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Supreme Court snaps WhatsApp link for virtual hearings

The Indian Supreme Court has stopped using WhatsApp to share video conference links for court hearings (IANS)

The Supreme Court has decided to stop the practice of using WhatsApp groups to share video conference links for court hearings.
The Supreme Court registry issued a circular on Saturday stating that instead of WhatsApp, the links for virtual court hearings in the top court will be shared on registered email IDs as well as SMS on registered mobile phone numbers of the advocates-on-record in the case and party-in-person.
The step was taken in the wake of the newly notified Information Technology (Guidelines for intermediaries and Digital Media Ethics Code) Rules, 2021 (IT Rules, 2021).
"It is notified for the information of the Advocates-on-Record/Party-in-Persons that the creation of groups in WhatsApp for sharing of VC links for hearing of their matters is restricted/barred due to
new guidelines or regulations issued by government of India pertaining to social media Apps and OTT platforms,” the circular states.
It said the VC links will be shared "with effect from March 1, 2021 through registered email IDs as well as by SMS on registered mobile numbers of the Ld. Advocates-on-Record / Party-in-Persons".
The government on Thursday announced sweeping regulations for social media firms like Facebook and Twitter as well as OTT players.
The guidelines also make it mandatory for platforms such as Twitter and WhatsApp to identify the originator of a message that authorities consider to be anti-national and against the security and sovereignty of the country.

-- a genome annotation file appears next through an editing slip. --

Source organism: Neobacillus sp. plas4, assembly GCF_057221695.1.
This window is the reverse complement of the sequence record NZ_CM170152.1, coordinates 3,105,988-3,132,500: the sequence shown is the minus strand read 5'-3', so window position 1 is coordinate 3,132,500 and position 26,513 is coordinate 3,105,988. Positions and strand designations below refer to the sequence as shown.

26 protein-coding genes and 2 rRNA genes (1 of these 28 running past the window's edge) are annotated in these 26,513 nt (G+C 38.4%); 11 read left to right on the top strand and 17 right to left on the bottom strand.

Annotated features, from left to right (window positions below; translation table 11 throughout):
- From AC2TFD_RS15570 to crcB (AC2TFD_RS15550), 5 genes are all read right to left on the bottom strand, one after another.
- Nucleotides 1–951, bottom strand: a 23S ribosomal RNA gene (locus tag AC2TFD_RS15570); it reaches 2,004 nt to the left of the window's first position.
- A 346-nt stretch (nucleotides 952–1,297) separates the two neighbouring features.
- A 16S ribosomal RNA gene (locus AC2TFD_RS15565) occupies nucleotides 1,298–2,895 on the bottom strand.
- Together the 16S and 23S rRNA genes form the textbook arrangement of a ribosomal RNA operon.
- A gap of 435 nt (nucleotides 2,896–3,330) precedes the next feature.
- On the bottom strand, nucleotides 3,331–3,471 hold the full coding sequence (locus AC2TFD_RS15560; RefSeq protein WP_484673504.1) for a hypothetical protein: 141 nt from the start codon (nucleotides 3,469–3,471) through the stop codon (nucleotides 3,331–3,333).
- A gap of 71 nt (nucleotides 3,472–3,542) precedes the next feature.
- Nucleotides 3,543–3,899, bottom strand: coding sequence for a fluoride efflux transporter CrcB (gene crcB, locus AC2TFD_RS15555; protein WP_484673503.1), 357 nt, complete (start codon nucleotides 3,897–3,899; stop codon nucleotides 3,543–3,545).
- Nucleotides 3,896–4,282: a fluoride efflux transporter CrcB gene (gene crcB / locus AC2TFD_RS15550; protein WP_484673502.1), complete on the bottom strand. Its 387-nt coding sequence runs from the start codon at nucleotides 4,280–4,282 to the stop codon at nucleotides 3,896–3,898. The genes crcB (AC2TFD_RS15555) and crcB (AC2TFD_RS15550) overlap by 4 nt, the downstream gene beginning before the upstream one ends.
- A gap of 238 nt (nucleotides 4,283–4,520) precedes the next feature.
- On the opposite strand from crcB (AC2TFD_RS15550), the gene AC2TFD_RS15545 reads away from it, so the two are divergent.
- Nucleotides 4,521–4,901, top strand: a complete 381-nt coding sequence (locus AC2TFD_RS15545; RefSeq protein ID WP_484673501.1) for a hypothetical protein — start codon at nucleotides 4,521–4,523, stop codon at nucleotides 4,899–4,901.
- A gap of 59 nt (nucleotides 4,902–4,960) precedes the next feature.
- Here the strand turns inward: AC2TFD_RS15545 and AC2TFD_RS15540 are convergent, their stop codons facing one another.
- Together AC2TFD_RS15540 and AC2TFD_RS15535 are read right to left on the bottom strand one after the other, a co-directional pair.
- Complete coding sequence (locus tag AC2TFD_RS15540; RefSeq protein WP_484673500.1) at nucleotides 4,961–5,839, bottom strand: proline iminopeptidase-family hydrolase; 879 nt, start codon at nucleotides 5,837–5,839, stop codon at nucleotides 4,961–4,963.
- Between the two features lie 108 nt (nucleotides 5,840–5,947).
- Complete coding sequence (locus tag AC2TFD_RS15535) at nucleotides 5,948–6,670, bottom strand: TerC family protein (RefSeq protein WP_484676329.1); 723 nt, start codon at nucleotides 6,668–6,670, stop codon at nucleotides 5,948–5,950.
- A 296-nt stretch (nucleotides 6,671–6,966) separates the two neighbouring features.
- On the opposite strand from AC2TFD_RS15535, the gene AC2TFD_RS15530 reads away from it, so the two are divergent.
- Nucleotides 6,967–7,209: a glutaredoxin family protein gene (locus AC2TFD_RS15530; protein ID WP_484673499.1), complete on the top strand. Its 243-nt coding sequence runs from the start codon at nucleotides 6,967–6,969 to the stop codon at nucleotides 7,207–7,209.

The government had on Thursday announced new rules to regulate social media giants such as Facebook, WhatsApp and Twitter and video streaming OTT platforms like Netflix and Amazon Prime.
IT Minister Ravi Shankar Prasad also told reporters the rules would oblige the companies to reveal the originator of a message or posting when asked to do so through a legal order.
Social media sites have to remove or disable offensive or illegal content within 36 hours of being notified or of a court order.
The rules have been in the making since 2018 and have been announced but come shortly after Twitter ignored government orders to drop inflammatory content on farmers’ protests.
A detailed version of the guidelines is to be published later and take effect three months after that, the government said. But it did not specify the exact date.
The rules will also require video streaming platforms like Netflix and Amazon Prime to classify content into five categories based on users’ age, the government said.
The rules stipulate self-classification for streaming services on content that is for 13-plus, 16-plus or adults on the basis of age sex, violence and nudity. A mechanism for ensuring children do not
access content not approved for them.